The markets in which we compete are intensely competitive, which could adversely affect our achievement of revenue growth.
The markets in which we compete are characterized by rapid change, converging technologies, and a migration to networking and communications solutions that offer relative advantages. These market factors represent a competitive threat to us. We compete with numerous vendors in each product category. The overall number of our competitors providing niche product solutions may increase. Also, the identity and composition of competitors may change as we increase our activity in newer product areas, and in key priority and growth areas. For example, as products related to network programmability, such as software defined networking (SDN) products, become more prevalent, we expect to face increased competition from companies that develop networking products based on commoditized hardware, referred to as “white box” hardware, to the extent customers decide to purchase those product offerings instead of ours. In addition, the growth in demand for technology
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delivered as a service enables new competitors to enter the market. As we continue to expand globally, we may see new competition in different geographic regions. In particular, we have experienced price-focused competition from competitors in Asia, especially from China, and we anticipate this will continue. For information regarding our competitors, see the section entitled “Competition” contained in Item 1. Business of this report.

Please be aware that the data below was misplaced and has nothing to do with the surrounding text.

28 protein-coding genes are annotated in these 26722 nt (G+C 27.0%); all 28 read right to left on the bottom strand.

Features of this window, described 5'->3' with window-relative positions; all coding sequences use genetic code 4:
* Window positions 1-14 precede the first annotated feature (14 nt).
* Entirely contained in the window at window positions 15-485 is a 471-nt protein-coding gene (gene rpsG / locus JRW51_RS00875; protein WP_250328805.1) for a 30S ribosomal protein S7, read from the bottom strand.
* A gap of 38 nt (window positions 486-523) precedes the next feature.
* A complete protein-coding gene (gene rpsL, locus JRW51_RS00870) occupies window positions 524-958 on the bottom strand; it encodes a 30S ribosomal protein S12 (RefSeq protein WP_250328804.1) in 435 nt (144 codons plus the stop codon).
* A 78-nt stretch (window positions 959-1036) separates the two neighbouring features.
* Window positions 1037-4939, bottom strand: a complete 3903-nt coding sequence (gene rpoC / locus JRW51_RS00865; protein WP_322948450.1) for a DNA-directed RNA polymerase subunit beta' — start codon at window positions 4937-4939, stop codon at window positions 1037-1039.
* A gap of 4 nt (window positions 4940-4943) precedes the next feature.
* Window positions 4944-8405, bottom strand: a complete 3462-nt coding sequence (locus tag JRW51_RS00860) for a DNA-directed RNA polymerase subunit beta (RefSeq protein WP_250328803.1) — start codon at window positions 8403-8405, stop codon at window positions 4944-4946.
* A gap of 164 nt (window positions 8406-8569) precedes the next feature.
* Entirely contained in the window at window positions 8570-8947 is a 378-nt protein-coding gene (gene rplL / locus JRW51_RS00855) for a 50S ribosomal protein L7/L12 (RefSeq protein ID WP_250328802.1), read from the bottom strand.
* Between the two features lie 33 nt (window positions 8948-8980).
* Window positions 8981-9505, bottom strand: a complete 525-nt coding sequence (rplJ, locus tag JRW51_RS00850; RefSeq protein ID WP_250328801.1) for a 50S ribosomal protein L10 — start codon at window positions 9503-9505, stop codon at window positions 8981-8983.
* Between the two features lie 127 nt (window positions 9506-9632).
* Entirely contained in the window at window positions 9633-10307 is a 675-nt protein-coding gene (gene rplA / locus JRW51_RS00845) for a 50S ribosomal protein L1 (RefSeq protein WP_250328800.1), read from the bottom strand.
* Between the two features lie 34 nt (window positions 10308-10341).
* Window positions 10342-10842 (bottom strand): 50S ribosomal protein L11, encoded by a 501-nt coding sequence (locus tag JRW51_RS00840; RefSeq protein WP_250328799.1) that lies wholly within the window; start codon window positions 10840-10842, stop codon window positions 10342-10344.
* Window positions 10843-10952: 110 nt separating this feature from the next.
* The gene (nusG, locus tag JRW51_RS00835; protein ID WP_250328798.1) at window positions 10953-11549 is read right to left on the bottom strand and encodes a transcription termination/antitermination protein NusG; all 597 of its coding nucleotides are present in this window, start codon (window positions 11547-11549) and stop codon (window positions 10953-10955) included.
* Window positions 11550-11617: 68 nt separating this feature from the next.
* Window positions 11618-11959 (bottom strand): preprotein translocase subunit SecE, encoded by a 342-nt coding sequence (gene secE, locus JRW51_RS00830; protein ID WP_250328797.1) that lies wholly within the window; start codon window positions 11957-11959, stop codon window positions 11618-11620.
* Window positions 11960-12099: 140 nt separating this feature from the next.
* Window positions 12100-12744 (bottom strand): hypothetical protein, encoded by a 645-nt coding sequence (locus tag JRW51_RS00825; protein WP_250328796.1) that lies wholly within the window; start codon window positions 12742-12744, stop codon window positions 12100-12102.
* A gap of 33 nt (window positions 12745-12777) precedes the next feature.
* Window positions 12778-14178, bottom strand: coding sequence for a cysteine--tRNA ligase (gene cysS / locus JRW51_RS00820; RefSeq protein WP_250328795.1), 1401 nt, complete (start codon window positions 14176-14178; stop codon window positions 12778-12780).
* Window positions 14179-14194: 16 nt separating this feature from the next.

Some of our competitors compete across many of our product lines, while others are primarily focused in a specific product area. Barriers to entry are relatively low, and new ventures to create products that do or could compete with our products are regularly formed. In addition, some of our competitors may have greater resources, including technical and engineering resources, than we do. As we expand into new markets, we will face competition not only from our existing competitors but also from other competitors, including existing companies with strong technological, marketing, and sales positions in those markets. We also sometimes face competition from resellers and distributors of our products. Companies with which we have strategic alliances in some areas may be competitors in other areas, and this trend may increase. For example, the enterprise data center is undergoing a fundamental transformation arising from the convergence of technologies, including computing, networking, storage, and software, that previously were segregated. Due to several factors, including the availability of highly scalable and general purpose microprocessors, ASICs offering advanced services, standards based protocols, cloud computing and virtualization, the convergence of technologies within the enterprise data center is spanning multiple, previously independent, technology segments. Also, some of our current and potential competitors for enterprise data center business have made acquisitions, or announced new strategic alliances, designed to position them to provide end-to-end technology solutions for the enterprise data center. As a result of all of these developments, we face greater competition in the development and sale of enterprise data center technologies, including competition from entities that are among our long-term strategic alliance partners. Companies that are strategic alliance partners in some areas of our business may acquire or form alliances with our competitors, thereby reducing their business with us.